Election 2012: How Voters Play Smartphone PoliticsSmartphone-toting voters use devices to comment on news, but mobile apps from parties and candidates have yet to take off, Pew Research finds.
A recent survey by the Pew Research Center's Internet and American Life Project found that mobile phones have become a key information tool for the public in the 2012 election. "Smartphone owners are using their mobile devices as a tool for political participation on social networking sites and as a way to fact check campaign statements in real time," according to the Oct. 9 report.
The mobile politics report examines how registered voters across the political spectrum are using their phones during the campaign season. Among registered voters, 88% own cellphones, and 48% of those are smartphones. Nineteen percent of survey respondents with cellphones have sent campaign-related text messages to family and acquaintances, and 45% of smartphone users have read comments on social networking sites about a political candidate or campaigns.
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But political candidates apparently are not doing an effective job at connecting with on-the-go voters via mobile applications. The survey found that only 5% of cellphone carrying respondents have signed up to receive messages from candidates or other political groups, and just 8% have used apps from a candidate, political party, or interest group to get information about the campaign. "At the moment, cellphone apps are playing a relatively minor role in connecting voters to candidates," according to the report.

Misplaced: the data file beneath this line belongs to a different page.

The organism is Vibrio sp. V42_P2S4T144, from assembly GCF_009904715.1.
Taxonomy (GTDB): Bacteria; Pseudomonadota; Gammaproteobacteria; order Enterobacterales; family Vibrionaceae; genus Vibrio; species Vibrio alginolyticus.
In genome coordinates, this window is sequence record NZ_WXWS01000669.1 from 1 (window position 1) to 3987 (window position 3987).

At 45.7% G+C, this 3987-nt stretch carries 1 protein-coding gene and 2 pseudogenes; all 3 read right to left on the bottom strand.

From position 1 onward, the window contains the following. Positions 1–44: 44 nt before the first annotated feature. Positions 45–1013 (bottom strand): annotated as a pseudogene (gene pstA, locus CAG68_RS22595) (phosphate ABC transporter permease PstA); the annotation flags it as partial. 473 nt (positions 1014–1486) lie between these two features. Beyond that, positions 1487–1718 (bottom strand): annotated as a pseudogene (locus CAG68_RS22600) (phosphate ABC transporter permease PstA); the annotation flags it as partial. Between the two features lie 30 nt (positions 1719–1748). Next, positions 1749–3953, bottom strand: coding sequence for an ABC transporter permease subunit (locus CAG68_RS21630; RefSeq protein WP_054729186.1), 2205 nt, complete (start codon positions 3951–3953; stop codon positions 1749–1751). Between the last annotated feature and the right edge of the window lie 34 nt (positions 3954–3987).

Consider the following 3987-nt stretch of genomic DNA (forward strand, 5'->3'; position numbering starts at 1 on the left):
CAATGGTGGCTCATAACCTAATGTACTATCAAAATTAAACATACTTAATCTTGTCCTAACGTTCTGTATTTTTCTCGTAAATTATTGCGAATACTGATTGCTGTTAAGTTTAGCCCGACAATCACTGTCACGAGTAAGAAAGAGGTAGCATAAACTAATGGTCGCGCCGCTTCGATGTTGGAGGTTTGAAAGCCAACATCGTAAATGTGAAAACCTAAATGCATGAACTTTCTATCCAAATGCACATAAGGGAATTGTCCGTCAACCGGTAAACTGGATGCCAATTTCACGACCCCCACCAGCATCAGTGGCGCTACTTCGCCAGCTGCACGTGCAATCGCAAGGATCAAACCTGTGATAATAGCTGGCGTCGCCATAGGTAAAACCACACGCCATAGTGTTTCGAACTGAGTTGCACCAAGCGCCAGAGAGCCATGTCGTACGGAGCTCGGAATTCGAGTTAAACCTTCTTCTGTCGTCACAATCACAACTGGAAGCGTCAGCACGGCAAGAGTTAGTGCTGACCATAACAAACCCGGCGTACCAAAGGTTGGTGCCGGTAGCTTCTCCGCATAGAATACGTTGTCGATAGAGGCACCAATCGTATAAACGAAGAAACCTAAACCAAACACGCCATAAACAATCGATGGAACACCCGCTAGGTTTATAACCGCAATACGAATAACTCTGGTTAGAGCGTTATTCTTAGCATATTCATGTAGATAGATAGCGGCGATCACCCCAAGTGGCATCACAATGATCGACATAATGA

People are using their mobile devices to check on the veracity of political messaging. Thirty-five percent of smartphone users have used their devices to check whether something they heard about a candidate or campaign is true. And 27% of registered voters with cellphones have used their devices to follow the news around the 2012 presidential election,
Pew surveyed 1,005 U.S. residents September 20-23 for the report, which did not find big differences in device usage by party affiliation. "Republicans and Democrats engage at comparable levels in all of the mobile-politics activities measured," according to the report.
Among Republicans, 90% have cellphones and 45% have smartphones; regarding Democrats, 85% have cellphones and 47% have smartphones, and of Independents, 89% have cellphones and 49% have smartphones. Liberals (56%) and moderates (55%) outstrip conservatives (40%) in smartphone ownership.